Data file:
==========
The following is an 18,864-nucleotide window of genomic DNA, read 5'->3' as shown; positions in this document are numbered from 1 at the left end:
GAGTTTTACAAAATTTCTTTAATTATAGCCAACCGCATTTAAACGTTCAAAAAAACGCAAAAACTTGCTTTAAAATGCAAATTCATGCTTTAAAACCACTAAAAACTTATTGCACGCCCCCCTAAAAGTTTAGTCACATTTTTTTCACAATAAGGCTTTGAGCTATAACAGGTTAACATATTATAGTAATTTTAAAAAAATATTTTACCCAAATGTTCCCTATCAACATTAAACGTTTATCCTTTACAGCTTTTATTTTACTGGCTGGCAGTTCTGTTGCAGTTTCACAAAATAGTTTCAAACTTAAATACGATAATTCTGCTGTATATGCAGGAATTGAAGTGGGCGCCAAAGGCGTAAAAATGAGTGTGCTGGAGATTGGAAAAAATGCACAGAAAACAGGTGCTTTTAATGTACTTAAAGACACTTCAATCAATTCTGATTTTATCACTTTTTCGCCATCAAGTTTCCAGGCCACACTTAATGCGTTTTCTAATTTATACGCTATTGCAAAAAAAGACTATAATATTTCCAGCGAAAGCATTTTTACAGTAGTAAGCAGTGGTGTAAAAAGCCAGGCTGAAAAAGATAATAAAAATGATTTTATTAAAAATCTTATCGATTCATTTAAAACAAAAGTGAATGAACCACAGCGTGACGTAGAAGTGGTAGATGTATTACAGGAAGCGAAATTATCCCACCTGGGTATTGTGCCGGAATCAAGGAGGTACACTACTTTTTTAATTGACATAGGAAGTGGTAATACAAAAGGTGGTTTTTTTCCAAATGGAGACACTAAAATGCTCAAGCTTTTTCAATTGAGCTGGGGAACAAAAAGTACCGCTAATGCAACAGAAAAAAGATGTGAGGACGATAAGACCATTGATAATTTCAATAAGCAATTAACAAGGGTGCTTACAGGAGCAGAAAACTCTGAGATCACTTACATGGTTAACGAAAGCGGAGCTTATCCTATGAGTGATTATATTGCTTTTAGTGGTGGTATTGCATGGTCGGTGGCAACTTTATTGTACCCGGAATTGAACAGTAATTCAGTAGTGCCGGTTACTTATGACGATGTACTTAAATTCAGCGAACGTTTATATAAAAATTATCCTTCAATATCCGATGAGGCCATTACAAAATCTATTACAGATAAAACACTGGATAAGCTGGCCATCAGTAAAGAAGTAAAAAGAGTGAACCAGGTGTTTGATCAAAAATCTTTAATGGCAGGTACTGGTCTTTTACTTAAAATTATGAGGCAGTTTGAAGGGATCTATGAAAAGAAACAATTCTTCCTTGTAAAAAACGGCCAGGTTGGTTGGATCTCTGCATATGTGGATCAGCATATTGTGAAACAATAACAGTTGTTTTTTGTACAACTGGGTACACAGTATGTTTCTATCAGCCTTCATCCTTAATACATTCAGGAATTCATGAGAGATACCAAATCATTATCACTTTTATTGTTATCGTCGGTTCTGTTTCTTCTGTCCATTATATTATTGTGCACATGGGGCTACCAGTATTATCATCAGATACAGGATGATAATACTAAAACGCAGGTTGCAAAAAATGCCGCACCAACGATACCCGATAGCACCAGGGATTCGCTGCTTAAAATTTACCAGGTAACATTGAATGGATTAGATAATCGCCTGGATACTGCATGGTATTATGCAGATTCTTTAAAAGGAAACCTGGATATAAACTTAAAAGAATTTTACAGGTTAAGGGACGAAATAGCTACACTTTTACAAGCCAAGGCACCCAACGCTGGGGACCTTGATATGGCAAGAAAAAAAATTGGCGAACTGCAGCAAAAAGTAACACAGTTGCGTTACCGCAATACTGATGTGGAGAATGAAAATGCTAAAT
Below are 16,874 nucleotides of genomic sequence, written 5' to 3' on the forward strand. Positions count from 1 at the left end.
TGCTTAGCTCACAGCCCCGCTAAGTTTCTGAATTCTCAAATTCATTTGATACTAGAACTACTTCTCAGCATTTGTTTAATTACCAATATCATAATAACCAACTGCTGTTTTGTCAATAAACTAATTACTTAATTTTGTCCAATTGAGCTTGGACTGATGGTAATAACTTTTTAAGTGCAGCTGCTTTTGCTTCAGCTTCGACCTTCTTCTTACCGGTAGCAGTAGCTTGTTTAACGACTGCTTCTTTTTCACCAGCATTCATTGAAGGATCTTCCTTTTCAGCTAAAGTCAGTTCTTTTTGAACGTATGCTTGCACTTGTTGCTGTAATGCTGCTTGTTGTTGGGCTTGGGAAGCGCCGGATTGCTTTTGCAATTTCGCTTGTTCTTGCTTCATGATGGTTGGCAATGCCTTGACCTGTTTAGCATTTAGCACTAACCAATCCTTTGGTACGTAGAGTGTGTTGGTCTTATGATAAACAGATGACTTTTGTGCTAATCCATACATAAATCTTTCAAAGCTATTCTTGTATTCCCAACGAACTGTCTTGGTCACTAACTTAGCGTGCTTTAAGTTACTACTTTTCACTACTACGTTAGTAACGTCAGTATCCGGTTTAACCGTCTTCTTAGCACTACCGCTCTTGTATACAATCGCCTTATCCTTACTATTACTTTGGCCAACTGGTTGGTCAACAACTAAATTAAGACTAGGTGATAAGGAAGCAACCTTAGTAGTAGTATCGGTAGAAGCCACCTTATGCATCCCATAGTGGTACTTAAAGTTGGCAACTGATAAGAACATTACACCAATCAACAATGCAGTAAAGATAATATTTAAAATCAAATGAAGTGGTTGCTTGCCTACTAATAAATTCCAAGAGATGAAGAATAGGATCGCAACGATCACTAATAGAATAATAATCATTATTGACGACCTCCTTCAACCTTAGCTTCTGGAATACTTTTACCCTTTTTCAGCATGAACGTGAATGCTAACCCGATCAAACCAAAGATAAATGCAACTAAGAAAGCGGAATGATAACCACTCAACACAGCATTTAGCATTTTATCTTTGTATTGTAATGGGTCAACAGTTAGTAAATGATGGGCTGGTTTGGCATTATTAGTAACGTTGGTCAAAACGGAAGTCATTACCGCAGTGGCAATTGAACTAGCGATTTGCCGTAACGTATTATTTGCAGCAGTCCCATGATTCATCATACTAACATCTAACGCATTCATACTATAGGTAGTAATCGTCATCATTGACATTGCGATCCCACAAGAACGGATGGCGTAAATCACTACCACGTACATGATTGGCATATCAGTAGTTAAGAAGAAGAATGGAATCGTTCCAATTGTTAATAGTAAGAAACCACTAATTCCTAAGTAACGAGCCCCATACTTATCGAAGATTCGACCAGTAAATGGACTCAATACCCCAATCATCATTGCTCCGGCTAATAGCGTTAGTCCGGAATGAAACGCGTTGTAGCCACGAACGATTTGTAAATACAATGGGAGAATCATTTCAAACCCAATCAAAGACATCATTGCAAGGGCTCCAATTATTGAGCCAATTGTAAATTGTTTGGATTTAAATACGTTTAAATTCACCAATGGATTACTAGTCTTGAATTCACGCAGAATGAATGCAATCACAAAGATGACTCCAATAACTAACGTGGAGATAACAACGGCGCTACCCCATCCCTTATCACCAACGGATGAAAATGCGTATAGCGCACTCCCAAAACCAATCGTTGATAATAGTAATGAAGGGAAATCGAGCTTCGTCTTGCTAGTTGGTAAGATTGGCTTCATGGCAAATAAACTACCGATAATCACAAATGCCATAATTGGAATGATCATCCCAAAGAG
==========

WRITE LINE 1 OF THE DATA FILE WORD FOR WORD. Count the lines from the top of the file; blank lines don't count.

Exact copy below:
The following is an 18,864-nucleotide window of genomic DNA, read 5'->3' as shown; positions in this document are numbered from 1 at the left end: